Say I had a time domain signal $x[k]$ wich is sparse: $\log(N)^2$ nonzero samples and the fourier transform has only a very (very!) small number of high frequency components. Are there any techniques or algorithms for recovering these high frequency components in sublinear time? (something like $O(k^c\log(N)^d)$ where $k$ is a variable related the sparsity in either the frequency or the time domain).
Can also subsample the input, which will alias (fold) the high frequencies onto lower, then take FFT at the lower length, and then shift the result back onto higher frequencies as a post-processing step. If the lower frequencies are exactly zero, then the procedure is exact. Care is due for handling odd vs even, and dc and Nyquist bins; example below.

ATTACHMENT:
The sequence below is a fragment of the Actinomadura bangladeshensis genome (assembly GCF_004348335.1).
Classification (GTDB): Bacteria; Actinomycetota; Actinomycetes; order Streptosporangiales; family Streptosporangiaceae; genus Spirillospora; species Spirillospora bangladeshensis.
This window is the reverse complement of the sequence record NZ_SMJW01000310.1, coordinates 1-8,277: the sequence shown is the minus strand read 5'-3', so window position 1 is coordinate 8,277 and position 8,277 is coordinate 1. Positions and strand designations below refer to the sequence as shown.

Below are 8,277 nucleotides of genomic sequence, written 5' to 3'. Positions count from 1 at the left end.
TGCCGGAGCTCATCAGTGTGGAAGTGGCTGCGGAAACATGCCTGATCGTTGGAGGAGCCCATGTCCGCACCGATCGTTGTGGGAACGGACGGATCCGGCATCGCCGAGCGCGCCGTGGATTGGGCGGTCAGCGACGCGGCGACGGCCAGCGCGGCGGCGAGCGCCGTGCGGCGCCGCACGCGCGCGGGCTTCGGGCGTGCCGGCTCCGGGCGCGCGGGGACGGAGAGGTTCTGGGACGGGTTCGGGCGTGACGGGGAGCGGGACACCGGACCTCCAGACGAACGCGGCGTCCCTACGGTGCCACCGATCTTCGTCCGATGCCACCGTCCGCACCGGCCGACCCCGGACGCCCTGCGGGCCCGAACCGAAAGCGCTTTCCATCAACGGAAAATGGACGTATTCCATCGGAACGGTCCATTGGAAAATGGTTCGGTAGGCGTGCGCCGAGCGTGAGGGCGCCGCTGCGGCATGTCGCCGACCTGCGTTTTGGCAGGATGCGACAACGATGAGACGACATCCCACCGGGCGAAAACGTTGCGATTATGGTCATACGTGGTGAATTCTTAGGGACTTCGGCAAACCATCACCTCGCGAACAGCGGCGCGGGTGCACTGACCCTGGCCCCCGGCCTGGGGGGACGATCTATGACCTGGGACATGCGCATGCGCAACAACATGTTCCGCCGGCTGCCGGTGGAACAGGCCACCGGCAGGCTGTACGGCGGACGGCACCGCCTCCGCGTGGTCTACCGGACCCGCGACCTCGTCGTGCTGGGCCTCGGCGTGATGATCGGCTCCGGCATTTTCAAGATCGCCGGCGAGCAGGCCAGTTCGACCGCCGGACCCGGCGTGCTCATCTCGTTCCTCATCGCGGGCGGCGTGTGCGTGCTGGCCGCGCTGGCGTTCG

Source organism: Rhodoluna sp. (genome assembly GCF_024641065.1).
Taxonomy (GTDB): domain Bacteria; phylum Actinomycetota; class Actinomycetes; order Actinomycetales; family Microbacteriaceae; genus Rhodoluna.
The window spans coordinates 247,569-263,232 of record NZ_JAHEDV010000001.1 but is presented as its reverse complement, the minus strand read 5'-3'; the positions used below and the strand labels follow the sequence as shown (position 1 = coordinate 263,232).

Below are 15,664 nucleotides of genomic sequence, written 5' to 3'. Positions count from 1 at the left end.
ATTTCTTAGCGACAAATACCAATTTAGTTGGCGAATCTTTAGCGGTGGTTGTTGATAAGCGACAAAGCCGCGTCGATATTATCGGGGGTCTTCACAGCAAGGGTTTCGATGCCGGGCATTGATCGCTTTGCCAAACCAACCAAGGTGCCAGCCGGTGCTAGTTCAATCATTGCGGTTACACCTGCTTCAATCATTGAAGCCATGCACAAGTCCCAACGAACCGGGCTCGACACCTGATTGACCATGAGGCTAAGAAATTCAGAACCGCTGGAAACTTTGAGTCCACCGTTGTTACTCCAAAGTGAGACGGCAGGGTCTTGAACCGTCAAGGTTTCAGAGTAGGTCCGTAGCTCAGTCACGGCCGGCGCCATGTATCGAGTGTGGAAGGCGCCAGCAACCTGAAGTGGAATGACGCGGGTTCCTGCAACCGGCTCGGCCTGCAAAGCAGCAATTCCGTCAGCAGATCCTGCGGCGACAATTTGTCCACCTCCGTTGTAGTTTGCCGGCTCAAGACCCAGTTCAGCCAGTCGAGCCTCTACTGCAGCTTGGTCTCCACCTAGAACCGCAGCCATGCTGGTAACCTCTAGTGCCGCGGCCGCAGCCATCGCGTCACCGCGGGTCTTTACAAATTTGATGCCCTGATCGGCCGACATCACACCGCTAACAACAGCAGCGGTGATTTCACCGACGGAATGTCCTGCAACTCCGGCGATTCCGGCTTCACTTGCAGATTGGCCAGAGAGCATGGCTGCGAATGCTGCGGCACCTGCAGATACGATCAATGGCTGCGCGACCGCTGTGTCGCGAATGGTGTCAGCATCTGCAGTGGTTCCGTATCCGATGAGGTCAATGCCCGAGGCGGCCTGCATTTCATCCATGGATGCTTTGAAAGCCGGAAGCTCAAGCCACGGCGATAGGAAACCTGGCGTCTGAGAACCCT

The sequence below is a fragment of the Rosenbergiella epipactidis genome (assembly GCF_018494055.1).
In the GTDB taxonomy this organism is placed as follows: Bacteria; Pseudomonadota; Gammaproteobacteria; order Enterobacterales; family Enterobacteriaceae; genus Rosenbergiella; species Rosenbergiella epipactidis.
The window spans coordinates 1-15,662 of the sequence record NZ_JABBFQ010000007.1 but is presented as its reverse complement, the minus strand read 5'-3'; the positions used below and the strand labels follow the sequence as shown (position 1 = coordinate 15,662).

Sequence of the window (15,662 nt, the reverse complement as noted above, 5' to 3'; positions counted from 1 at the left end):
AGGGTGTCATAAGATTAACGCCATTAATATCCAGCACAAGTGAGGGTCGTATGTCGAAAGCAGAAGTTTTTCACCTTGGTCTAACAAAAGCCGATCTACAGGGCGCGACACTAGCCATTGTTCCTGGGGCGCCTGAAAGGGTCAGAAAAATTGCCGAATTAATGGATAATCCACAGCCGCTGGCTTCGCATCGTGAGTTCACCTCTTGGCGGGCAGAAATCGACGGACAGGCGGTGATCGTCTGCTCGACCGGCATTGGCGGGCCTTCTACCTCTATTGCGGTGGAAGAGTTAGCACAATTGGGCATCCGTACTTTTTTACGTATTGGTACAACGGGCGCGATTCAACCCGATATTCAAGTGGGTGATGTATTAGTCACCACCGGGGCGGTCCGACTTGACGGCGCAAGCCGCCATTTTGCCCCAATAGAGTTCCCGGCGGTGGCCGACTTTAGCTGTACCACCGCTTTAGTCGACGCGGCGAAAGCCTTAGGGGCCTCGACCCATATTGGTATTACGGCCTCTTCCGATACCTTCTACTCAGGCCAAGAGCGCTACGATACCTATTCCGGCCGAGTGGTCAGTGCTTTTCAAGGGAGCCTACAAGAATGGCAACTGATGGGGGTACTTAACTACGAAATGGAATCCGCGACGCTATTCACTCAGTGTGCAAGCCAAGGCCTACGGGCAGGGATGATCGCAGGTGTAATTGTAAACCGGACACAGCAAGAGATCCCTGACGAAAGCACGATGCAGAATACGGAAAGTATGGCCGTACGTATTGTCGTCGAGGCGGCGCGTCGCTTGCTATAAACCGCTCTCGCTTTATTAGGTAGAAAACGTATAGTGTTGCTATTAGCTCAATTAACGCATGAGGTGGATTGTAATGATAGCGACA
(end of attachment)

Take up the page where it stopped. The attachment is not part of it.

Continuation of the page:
import numpy as np from numpy.fft import fft, ifft x = np.random.randn(128) + 1j * np.random.randn(128) xf = fft(x) # high freqs only xf[:64-16] = 0 xf[64+16:] = 0 xhigh = ifft(xf) xf = fft(xhigh) # take fft at lower length, compensate for subsampling xf_s = fft(xhigh[::2]) * 2 # xf short xf_sc = np.zeros(len(x), dtype='complex128') # xf short corrected xf_sc[64-16:64] = xf_s[-16:] xf_sc[64:64+16] = xf_s[:16] # confirm they match assert np.allclose(xf, xf_sc)